This week, we’re scheduled to move into our new, permanent (or as permanent ever gets with us 🙄) housing. Then a week elsewhere pursuing a rafting adventure. So our Minnesota state park quest will be on hold for at least a couple of weeks – plenty of time for the local mosquitos to work themselves into an anticipatory frenzy. But, wanting to get in one more state park before this hiatus, we decided on Frontenac State Park just south of Redwing.
Today’s weather alternated rapidly between shafts of warm sunshine and cold breezes under foreboding clouds. Despite the threatening clouds, the magic skywater machine was slacking today and we were hit by only a few raindrops. Our Hiking Minnesota guidebook claims that “…Minnesota has the greatest weather changes in the shortest distances and times in North America, with the exception of mountainous regions.” Well, after the exciting (and sadly damaging and deadly 😪) weather that’s rolled across the state in the short time we’ve been here, and today’s rapid flicking between sunshine 😎 and gloom 🥺, we’re starting to believe this is true. So, mountainous weather without offsetting views from a summit? Hmmm… 🤔
Taking the weather astride (pun here), we hiked the Upper and Lower Bluffside Trails (Hike #34 in 60 Hikes), which used numerous stairs and short switchbacks to take us down past In Yan Teopa Rock to Lake Pepin, the largest natural lake in the Mississippi River. After climbing back to the top of the bluff (more stairs!), we did the Hiking Club loop to the southeast, with a stop at Eagle Point for the views.
The trail of stairs and switchbacks took us down to Lake Pepin. From there, we followed the Lower Bluffside Trail south above the river. Although it wasn’t planned, doing this loop clockwise meant we descended its steeper part and ascended its more gradual (relatively speaking) part. The only raindrops of the day fell as we were working our way back up. But not enough to justify digging out our rain jackets.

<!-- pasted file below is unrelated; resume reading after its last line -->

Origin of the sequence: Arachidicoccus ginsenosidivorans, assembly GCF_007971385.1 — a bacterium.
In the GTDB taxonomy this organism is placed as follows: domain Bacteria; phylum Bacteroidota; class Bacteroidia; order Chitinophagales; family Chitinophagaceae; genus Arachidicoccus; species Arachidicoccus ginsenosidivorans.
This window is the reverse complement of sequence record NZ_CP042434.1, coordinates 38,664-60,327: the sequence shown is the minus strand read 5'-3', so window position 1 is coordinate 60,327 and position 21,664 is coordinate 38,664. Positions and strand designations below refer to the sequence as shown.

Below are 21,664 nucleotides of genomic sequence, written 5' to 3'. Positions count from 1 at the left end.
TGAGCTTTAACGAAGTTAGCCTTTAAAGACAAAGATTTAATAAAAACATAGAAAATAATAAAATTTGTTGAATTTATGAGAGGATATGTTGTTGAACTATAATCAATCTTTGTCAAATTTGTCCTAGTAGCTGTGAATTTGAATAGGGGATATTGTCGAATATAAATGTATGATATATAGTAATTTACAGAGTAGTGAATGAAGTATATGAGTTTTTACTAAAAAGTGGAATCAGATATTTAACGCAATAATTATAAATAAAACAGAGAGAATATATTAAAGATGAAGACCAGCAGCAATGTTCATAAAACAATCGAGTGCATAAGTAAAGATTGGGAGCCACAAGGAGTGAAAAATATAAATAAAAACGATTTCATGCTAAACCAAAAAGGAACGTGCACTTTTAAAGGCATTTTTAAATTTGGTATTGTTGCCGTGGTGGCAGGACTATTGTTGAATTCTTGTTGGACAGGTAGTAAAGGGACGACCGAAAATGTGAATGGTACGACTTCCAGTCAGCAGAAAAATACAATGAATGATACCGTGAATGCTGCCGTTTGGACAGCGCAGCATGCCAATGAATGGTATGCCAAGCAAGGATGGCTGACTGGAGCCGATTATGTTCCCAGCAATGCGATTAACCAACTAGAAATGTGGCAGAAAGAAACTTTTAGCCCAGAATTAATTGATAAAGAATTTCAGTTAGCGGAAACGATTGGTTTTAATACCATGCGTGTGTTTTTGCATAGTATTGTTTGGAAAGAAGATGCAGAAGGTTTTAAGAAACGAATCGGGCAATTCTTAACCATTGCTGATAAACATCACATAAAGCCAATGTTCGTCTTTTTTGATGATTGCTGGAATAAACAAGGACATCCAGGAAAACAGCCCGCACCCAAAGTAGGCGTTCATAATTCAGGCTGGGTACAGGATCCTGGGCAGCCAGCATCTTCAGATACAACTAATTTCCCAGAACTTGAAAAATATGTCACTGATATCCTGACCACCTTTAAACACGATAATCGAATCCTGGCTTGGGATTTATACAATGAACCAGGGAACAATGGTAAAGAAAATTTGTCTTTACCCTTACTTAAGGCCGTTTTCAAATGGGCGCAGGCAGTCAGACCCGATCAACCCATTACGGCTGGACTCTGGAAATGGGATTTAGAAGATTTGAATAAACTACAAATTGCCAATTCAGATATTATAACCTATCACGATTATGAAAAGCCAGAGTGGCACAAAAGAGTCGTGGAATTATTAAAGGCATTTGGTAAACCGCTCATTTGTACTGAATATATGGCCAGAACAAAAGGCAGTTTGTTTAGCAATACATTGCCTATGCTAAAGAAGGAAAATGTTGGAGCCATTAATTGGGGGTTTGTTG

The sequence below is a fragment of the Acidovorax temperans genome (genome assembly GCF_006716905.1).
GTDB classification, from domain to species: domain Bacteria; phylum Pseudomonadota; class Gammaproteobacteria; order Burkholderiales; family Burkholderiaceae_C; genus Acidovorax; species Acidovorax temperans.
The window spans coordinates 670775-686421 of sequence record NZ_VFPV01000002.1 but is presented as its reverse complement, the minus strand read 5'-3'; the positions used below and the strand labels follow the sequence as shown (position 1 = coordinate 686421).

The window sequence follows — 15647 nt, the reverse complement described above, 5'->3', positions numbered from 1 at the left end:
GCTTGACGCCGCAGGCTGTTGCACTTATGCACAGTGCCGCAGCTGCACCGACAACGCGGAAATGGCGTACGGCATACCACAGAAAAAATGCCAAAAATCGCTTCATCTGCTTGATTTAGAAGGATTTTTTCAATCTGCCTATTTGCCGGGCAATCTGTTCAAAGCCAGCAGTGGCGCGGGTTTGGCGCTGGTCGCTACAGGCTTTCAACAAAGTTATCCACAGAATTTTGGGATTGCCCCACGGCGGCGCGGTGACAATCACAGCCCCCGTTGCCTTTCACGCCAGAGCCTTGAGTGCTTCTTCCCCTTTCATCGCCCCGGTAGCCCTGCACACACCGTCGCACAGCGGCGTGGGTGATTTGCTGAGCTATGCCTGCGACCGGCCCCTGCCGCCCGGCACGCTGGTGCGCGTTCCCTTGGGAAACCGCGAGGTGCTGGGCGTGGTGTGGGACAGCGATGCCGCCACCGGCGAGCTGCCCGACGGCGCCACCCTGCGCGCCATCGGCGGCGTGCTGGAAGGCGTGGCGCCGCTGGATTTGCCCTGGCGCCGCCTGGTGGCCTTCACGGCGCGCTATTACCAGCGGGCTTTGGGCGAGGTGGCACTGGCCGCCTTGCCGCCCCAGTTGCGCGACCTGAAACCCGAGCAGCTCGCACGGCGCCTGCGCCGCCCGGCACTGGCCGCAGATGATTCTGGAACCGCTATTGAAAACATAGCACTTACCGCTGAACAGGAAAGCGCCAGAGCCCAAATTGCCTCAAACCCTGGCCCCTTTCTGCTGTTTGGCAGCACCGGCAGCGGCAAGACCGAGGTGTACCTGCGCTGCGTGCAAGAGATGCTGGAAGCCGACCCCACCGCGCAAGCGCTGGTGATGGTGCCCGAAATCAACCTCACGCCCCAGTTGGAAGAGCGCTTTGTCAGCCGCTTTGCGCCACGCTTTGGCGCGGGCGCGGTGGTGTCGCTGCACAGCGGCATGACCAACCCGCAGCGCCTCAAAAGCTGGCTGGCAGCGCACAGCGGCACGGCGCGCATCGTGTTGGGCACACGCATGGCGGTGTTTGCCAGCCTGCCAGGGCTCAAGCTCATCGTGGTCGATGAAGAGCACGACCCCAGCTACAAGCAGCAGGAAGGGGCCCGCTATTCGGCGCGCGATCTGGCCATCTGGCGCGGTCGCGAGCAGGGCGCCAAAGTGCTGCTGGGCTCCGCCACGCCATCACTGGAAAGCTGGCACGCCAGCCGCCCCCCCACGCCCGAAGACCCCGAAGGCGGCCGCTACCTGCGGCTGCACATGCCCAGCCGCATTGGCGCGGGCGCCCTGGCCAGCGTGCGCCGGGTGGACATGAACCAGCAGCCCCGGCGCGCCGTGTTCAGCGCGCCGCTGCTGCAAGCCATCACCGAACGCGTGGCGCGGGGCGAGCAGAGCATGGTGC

Once back on the bluff, we immediately, in case the weather really went bad, embarked on the Hiking Club Trail. This works its way down the face of Garrard Bluff as a faint old road and then as a more obvious old road. On the west side of Old Frontenac, the old road began its climb back to the bluff top – thankfully without the need for stairs! 🙂
This double loop came to 5.2 miles (8.3 km) with a cumulative elevation gain of 900 feet (274 m) – our largest gain to date in one of the state parks. Both loops were (despite the stairs 😉) a lot of fun and the views out over Lake Pepin – especially from Eagle Point – were great. There is a bigger loop you can do here and we plan to return once the meadows and prairies green-out a bit more. The hiking never ends…
On the way out of the park, we stopped at the park office and (burnishing our nerd credentials) scored a 25 Mile Hiking Club patch. It seems that the Hiking Club – nerd heaven that it may be – has caught on around here and there’s a shortage of these 25 Mile patches. Who knew?
All those stairs 🙄 justified (in our minds at least) a restorative lunch with libations at the Bayside Saloon and Grill in Redwing. 🍺🍔👍 For old times sake, I had their California Burger, which is a patty graced with just (as opposed to numerous conflicting toppings) lettuce, tomato, onion, cheese, and a touch of mayo. A delicious classic! 😁
That’s a lot of stairs. I especially like your photo showing the contrasting skies. That would be Minnesota. I hope your move goes well. Again, welcome to the North Star State.
Thanks! This park is named after Louis de Buade de Frontenac who had been governor of New France (of which today’s Minnesota was once a part) in the late 17th century. I suspect that’s the same person who gave his name to your park.
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All the best with your move. It’s funny because we have a park named Frontenac too here in Ontario. This looks like a lovely spot to go for a hike. It looks like you got quite a leg workout with all those stairs.
All that threatening only came up with a few rain drops and some cold breezes. 😊
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Those are some threatening looking clouds!
I love “Point-No-Point!” Great photos as always!